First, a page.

This blog has previously discussed the June 24, 2021 collapse of the 136-unit Champlain Towers South condominium project in Surfside, Florida and Fannie Mae’s response by issuing Lender Letter (LL-2021-14) which directs lenders to gather information from owners’ associations about potential unsafe conditions.
As we near the anniversary of the disaster, a $997 million settlement has been reached for the wrongful death victims and survivors. The settlement was announced in the Miami-Dade Circuit Courtroom of Judge Michael Hanzman on May 11. The settlement includes insurance companies, developers of the project next door, engineers, architects, a law firm, and the owners’ association.
The building has now been demolished, and the settlement does not include the potential sale of the underlying real estate, which will be auctioned later this month. The opening bid is $120 million. A prior settlement of $83 million was reached for economic losses.
Judge Hanzman will oversee the division of the settlement funds among the victims. He has announced that he would like to have the process completed by September.
South Carolina has many aging condominium projects, particularly along our coast. And we have an earthquake fault line to consider. Do our local homeowners’ association boards face expensive repair and reserve dangers like those in Florida? Should condominium purchasers consider the financial impact of possible major assessments to address delayed repairs? Should legislation be proposed to address these issues?
I’ve previously recommended Episode 8 of the podcast “Collapse: Disaster in Surfside” produced by Treefort Media and the Miami Herald for an excellent discussion of the legal and financial issues surrounding aging condominium projects.
Once these huge projects are completed, there is no legislative requirement for future inspections. The county in Florida where Champlain Towers South was located has a requirement to inspect tower projects after forty years. Forty years is a long time! Champlain Towers’ forty-year inspection had found the potential problems, but there were no “teeth” requiring the repairs to be made. The property owners of Champlain Towers were aware of the need for expensive repairs, but they continued to kick the can down the road to avoid the expense.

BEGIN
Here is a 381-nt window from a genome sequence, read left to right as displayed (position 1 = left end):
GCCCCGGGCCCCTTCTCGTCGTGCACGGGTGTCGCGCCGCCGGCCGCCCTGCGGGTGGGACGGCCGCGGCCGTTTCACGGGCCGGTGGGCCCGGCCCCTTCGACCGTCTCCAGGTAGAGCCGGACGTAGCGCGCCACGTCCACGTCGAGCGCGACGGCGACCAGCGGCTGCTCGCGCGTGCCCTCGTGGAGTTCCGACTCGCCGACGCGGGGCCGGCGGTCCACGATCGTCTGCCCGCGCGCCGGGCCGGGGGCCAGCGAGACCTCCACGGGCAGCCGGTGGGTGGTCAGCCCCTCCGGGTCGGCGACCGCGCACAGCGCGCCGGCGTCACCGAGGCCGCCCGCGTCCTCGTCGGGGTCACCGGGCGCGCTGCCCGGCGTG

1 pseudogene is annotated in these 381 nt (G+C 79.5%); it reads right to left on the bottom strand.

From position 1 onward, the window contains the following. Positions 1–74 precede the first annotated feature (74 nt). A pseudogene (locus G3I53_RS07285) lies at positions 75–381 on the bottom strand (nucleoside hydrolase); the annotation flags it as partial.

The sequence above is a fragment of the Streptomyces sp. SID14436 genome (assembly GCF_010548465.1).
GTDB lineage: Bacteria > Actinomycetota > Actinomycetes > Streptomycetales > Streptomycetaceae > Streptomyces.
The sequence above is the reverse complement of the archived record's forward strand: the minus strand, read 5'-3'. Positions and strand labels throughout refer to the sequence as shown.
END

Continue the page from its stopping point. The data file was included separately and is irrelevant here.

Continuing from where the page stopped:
After the collapse, Florida’s legislature considered an act which would have required reserves and inspections, but the legislative effort failed because of the fear of chilling South Florida’s development frenzy. My guess is that South Carolina would face a similar roadblock.
Some condominium projects have served as affordable housing in certain geographic locations and as affordable second homes and rentals in resort areas. The podcast suggests that tacking on the annual cost of reasonable reserves may threaten this affordability. Think about elderly individuals who live in their dream coastal condominiums. Taken to a logical conclusion, these projects, properly run, may become available only to the wealthiest among us.